Computer science part of English Baccalaureate

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Computer science is going to become part of the English Baccalaureate and will be included as one of the science options that count towards this measure.

The English Baccalaureate (EBacc) requires pupils to get good GCSE grades in English, maths, sciences, history or geography and a language.

The decision by Education Secretary Michael Gove will mean that computing will count as a science in the English Baccalaureate for secondary school league tables from January 2014 - alongside physics, chemistry, biology and pupils taking double science.

The Department for Education says the change is intended to reflect the importance of computer science to both education and the economy.

Stian Westlake, executive director of policy and research, Nesta, said: "The addition of computer science to the E-Bacc is a triumph for students, schools and the industries that increasingly demand robust and advanced computational skills. This announcement opens a world of opportunities for the next generation. Further still, we hope that it not only inspires those considering the E-Bacc, but that improves the overall quality of computer science teaching and student involvement in creating, not just consuming, digital technology."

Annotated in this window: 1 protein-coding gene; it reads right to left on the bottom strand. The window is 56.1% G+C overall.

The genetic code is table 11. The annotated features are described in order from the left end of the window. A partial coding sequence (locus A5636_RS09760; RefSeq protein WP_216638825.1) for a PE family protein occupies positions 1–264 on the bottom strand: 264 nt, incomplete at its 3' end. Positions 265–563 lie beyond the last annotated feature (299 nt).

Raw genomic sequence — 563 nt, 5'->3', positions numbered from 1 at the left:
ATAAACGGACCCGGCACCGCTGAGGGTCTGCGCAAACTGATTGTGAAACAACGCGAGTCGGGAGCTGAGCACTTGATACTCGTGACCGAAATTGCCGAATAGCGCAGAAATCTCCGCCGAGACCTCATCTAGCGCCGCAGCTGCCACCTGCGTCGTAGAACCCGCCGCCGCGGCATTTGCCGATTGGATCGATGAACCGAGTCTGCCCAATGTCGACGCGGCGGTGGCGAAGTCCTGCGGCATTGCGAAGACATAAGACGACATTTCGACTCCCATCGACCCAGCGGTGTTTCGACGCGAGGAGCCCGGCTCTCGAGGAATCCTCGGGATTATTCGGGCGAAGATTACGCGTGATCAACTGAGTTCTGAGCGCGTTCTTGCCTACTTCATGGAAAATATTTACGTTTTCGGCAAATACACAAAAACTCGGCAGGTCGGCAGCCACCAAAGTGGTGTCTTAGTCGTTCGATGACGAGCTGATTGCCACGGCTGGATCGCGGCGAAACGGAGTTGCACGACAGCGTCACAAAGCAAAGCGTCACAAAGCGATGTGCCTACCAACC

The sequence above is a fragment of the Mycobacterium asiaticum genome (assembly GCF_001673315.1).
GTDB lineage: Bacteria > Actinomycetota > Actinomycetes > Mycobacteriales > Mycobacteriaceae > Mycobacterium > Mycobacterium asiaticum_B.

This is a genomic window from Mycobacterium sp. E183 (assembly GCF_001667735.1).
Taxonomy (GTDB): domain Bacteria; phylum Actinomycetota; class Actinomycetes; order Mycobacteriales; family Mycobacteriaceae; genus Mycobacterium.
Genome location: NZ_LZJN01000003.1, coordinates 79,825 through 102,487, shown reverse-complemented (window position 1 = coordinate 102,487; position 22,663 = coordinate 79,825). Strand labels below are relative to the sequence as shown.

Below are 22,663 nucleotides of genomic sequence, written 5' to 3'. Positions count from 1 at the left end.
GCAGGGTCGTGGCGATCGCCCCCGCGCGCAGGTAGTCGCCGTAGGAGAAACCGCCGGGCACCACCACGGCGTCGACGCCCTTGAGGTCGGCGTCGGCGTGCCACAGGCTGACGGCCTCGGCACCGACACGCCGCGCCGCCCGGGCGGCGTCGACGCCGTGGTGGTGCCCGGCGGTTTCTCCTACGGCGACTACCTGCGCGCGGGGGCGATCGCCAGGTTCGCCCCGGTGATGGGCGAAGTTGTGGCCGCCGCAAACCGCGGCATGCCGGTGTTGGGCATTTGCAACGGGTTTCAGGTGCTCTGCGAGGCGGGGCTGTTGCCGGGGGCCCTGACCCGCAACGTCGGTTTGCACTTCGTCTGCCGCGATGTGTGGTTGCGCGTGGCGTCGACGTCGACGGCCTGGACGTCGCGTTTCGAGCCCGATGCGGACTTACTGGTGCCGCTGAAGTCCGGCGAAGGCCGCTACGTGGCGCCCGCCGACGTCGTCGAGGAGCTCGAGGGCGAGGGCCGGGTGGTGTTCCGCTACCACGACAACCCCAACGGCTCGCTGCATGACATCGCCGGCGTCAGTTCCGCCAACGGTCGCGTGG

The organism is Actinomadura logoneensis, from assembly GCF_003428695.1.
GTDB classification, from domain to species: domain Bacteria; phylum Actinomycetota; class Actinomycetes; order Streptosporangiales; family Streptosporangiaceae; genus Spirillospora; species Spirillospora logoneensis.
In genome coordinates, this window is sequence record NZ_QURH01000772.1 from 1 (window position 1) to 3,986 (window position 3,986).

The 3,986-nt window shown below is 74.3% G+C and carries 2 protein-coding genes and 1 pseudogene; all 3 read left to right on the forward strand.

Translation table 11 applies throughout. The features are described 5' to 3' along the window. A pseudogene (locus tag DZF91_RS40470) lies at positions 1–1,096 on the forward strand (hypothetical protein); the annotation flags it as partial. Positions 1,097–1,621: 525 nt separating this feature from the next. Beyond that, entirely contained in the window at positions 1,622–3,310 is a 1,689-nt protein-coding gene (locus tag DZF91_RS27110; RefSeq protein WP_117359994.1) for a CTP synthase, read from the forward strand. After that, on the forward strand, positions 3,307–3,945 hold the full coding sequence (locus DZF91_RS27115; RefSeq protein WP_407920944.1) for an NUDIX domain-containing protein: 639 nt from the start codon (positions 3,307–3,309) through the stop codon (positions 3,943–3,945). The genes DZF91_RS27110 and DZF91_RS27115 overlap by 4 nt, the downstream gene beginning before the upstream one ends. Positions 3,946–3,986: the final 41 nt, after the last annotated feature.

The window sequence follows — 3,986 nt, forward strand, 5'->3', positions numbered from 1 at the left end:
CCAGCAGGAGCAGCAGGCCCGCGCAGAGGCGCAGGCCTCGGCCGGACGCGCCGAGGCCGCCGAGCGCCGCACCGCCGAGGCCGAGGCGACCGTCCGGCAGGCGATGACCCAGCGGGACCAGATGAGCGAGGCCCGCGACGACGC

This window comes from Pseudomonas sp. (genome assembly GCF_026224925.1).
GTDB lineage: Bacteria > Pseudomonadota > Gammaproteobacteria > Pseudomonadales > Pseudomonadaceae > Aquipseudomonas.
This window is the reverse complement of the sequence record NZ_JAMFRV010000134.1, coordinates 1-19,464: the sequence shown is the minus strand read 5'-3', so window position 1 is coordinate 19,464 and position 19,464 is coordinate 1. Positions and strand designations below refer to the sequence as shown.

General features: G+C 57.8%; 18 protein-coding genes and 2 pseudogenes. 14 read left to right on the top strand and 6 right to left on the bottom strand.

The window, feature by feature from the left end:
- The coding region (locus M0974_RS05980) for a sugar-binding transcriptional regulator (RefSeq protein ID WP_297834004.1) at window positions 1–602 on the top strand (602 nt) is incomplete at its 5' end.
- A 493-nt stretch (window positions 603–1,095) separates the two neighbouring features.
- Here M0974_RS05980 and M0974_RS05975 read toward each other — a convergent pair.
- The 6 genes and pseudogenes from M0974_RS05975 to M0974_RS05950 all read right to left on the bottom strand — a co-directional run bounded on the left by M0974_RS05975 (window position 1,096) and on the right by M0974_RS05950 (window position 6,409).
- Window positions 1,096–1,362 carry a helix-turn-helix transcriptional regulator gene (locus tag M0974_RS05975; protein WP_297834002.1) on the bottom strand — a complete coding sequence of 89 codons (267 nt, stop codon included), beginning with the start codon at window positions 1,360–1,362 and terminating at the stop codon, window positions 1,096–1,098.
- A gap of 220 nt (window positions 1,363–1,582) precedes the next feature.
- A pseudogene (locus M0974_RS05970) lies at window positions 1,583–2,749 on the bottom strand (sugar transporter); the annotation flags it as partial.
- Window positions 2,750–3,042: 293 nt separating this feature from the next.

There have been several lobbying campaigns to add further subjects to the English Baccalaureate - including arts and religious education - with concerns that subjects outside this group could be marginalised.

Computer science will be the first extra subject to be added. The subject is being offered by the OCR and AQA exam boards.

Charlotte Christie, Qualifications manager at AQA, said: "We’re really pleased to see that  Computer Science will be part of the EBacc – this will give students essential skills that are so critical in our ever competitive global market.

"Last year we launched our own Computer Science GCSE.  It’s the first if its kind where students can design for web, gaming and mobile devices – so that really meets the Department for Education’s desire for children to be able to write computer code."

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